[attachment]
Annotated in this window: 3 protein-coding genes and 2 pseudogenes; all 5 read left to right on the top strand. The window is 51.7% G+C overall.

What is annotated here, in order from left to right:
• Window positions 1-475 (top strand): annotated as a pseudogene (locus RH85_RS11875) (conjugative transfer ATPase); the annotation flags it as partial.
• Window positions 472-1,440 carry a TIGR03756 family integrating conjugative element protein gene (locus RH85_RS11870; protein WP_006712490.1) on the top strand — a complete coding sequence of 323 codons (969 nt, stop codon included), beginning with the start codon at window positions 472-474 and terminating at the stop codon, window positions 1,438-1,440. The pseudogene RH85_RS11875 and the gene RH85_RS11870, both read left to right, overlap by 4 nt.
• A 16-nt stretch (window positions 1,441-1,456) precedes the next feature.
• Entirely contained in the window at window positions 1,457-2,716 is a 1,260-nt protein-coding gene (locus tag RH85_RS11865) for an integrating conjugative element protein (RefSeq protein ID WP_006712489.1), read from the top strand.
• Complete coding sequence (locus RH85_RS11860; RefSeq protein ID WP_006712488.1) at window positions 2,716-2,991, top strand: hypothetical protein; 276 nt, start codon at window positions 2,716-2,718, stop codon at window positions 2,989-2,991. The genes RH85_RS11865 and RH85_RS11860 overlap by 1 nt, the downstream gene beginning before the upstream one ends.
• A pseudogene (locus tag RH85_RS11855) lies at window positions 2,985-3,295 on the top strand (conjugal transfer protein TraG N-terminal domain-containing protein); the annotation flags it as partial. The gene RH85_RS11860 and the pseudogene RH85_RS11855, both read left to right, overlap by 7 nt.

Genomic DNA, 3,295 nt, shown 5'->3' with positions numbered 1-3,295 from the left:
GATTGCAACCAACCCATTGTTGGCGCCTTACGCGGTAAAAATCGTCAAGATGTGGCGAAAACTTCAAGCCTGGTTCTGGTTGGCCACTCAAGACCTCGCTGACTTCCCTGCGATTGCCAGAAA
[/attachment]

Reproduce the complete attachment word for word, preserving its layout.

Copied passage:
Annotated in this window: 3 protein-coding genes and 2 pseudogenes; all 5 read left to right on the top strand. The window is 51.7% G+C overall.

What is annotated here, in order from left to right:
• Window positions 1-475 (top strand): annotated as a pseudogene (locus RH85_RS11875) (conjugative transfer ATPase); the annotation flags it as partial.
• Window positions 472-1,440 carry a TIGR03756 family integrating conjugative element protein gene (locus RH85_RS11870; protein WP_006712490.1) on the top strand — a complete coding sequence of 323 codons (969 nt, stop codon included), beginning with the start codon at window positions 472-474 and terminating at the stop codon, window positions 1,438-1,440. The pseudogene RH85_RS11875 and the gene RH85_RS11870, both read left to right, overlap by 4 nt.
• A 16-nt stretch (window positions 1,441-1,456) precedes the next feature.
• Entirely contained in the window at window positions 1,457-2,716 is a 1,260-nt protein-coding gene (locus tag RH85_RS11865) for an integrating conjugative element protein (RefSeq protein ID WP_006712489.1), read from the top strand.
• Complete coding sequence (locus RH85_RS11860; RefSeq protein ID WP_006712488.1) at window positions 2,716-2,991, top strand: hypothetical protein; 276 nt, start codon at window positions 2,716-2,718, stop codon at window positions 2,989-2,991. The genes RH85_RS11865 and RH85_RS11860 overlap by 1 nt, the downstream gene beginning before the upstream one ends.
• A pseudogene (locus tag RH85_RS11855) lies at window positions 2,985-3,295 on the top strand (conjugal transfer protein TraG N-terminal domain-containing protein); the annotation flags it as partial. The gene RH85_RS11860 and the pseudogene RH85_RS11855, both read left to right, overlap by 7 nt.

Genomic DNA, 3,295 nt, shown 5'->3' with positions numbered 1-3,295 from the left:
GATTGCAACCAACCCATTGTTGGCGCCTTACGCGGTAAAAATCGTCAAGATGTGGCGAAAACTTCAAGCCTGGTTCTGGTTGGCCACTCAAGACCTCGCTGACTTCCCTGCGATTGCCAGAAA